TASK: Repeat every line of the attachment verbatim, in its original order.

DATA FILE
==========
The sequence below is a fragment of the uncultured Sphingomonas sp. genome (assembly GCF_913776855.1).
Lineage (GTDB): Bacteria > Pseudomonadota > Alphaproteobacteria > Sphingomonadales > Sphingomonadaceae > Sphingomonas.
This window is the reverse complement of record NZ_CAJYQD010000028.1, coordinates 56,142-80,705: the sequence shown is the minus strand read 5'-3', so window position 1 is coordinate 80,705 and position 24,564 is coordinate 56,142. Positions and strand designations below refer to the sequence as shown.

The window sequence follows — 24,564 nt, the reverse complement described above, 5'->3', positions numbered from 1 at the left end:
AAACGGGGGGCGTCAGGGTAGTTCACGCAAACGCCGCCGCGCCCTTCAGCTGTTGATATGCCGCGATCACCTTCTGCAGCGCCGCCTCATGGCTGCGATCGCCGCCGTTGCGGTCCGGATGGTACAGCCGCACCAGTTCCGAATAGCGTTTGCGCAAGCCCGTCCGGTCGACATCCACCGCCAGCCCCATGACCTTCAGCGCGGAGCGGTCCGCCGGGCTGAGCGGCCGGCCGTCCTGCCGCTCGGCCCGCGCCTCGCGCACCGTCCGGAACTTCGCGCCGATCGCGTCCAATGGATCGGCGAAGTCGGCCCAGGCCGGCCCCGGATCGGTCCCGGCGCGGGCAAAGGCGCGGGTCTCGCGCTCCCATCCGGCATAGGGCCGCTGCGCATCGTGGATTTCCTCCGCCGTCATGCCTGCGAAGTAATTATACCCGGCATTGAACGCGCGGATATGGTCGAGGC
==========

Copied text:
The sequence below is a fragment of the uncultured Sphingomonas sp. genome (assembly GCF_913776855.1).
Lineage (GTDB): Bacteria > Pseudomonadota > Alphaproteobacteria > Sphingomonadales > Sphingomonadaceae > Sphingomonas.
This window is the reverse complement of record NZ_CAJYQD010000028.1, coordinates 56,142-80,705: the sequence shown is the minus strand read 5'-3', so window position 1 is coordinate 80,705 and position 24,564 is coordinate 56,142. Positions and strand designations below refer to the sequence as shown.

The window sequence follows — 24,564 nt, the reverse complement described above, 5'->3', positions numbered from 1 at the left end:
AAACGGGGGGCGTCAGGGTAGTTCACGCAAACGCCGCCGCGCCCTTCAGCTGTTGATATGCCGCGATCACCTTCTGCAGCGCCGCCTCATGGCTGCGATCGCCGCCGTTGCGGTCCGGATGGTACAGCCGCACCAGTTCCGAATAGCGTTTGCGCAAGCCCGTCCGGTCGACATCCACCGCCAGCCCCATGACCTTCAGCGCGGAGCGGTCCGCCGGGCTGAGCGGCCGGCCGTCCTGCCGCTCGGCCCGCGCCTCGCGCACCGTCCGGAACTTCGCGCCGATCGCGTCCAATGGATCGGCGAAGTCGGCCCAGGCCGGCCCCGGATCGGTCCCGGCGCGGGCAAAGGCGCGGGTCTCGCGCTCCCATCCGGCATAGGGCCGCTGCGCATCGTGGATTTCCTCCGCCGTCATGCCTGCGAAGTAATTATACCCGGCATTGAACGCGCGGATATGGTCGAGGC